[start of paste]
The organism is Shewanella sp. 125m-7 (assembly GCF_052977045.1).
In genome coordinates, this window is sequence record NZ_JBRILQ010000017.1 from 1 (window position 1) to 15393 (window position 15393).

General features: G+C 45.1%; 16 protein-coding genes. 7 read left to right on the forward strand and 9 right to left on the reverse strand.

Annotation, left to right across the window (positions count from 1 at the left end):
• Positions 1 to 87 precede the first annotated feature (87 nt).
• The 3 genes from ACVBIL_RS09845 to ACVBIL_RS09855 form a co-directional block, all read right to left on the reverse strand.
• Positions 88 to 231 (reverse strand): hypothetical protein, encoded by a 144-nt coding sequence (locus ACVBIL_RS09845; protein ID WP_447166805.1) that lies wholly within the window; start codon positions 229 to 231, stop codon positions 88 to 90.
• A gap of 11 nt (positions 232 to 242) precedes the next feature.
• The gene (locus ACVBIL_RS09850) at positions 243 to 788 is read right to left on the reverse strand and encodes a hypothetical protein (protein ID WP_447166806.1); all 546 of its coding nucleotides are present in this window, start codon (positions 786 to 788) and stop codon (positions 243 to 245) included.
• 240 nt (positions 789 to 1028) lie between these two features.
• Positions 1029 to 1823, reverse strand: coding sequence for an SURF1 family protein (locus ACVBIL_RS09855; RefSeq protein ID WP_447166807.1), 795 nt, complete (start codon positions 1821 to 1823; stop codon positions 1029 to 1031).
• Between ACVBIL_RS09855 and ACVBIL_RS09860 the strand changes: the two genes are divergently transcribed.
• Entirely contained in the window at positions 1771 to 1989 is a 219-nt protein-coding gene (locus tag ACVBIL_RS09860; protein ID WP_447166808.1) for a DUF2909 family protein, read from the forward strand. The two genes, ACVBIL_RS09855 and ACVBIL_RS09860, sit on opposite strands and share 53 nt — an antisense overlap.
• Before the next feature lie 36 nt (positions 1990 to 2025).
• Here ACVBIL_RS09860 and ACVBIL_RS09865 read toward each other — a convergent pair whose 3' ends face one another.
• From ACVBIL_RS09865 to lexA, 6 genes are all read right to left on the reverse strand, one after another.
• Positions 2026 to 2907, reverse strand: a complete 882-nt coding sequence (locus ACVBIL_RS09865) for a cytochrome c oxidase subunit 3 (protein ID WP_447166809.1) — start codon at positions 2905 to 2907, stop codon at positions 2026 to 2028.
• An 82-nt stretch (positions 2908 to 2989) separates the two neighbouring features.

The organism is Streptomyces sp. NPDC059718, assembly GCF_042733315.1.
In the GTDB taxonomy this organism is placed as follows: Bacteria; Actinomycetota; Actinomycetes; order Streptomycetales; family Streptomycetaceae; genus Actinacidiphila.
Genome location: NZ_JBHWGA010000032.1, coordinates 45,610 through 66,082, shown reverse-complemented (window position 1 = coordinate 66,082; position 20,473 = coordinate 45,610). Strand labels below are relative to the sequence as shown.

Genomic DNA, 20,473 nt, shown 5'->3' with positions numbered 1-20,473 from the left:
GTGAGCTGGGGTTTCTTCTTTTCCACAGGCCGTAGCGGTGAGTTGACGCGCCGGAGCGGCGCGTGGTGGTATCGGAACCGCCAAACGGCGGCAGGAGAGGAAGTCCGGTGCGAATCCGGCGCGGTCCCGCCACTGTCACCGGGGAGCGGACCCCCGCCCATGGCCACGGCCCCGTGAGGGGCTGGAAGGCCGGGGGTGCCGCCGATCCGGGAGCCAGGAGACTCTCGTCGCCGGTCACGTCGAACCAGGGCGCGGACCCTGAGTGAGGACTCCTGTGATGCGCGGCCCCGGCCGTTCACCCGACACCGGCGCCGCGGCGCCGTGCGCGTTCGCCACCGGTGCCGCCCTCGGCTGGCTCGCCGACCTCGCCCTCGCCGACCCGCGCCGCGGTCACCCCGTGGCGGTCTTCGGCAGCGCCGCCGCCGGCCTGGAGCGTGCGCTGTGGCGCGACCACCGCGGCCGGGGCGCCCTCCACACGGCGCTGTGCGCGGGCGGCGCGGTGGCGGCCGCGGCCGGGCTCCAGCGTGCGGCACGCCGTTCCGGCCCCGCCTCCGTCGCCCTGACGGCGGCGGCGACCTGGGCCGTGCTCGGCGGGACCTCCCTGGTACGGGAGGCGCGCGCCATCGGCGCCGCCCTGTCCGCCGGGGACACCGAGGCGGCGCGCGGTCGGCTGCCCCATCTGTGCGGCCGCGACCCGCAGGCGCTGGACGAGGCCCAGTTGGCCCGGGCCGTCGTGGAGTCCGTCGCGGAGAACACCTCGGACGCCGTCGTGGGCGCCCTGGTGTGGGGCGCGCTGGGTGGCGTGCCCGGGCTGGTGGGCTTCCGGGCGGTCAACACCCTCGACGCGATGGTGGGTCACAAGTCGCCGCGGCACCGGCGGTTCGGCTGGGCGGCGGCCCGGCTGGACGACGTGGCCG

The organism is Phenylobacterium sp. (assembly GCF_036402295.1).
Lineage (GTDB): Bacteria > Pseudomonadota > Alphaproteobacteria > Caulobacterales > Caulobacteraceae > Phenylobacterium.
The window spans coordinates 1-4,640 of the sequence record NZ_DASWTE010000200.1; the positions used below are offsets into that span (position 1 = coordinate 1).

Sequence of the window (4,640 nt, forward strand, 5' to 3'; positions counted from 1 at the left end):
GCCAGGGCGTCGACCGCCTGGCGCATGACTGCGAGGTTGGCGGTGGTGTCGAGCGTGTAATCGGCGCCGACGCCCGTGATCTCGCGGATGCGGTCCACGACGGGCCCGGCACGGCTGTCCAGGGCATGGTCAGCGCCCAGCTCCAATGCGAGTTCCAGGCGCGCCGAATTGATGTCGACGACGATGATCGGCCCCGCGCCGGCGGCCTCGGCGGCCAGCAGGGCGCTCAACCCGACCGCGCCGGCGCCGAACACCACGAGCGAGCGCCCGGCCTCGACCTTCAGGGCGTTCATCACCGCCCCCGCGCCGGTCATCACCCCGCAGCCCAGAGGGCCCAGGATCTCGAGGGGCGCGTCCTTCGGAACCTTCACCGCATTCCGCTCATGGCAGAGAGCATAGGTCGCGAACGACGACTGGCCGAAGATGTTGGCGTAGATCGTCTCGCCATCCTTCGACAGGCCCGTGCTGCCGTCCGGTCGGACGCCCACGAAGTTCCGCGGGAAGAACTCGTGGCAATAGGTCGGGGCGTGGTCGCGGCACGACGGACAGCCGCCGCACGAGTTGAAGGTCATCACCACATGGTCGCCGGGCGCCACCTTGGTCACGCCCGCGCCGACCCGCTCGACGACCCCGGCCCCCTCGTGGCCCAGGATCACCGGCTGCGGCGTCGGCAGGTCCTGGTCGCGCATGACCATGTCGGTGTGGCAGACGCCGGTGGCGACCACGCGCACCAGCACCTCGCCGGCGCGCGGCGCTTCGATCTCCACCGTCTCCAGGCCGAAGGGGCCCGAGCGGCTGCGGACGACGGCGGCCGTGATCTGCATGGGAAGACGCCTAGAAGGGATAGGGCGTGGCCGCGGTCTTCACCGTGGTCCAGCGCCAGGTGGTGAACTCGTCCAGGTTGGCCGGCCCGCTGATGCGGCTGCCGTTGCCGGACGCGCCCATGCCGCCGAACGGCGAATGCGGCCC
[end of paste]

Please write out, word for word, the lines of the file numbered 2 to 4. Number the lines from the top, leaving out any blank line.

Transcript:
In genome coordinates, this window is sequence record NZ_JBRILQ010000017.1 from 1 (window position 1) to 15393 (window position 15393).

General features: G+C 45.1%; 16 protein-coding genes. 7 read left to right on the forward strand and 9 right to left on the reverse strand.

Annotation, left to right across the window (positions count from 1 at the left end):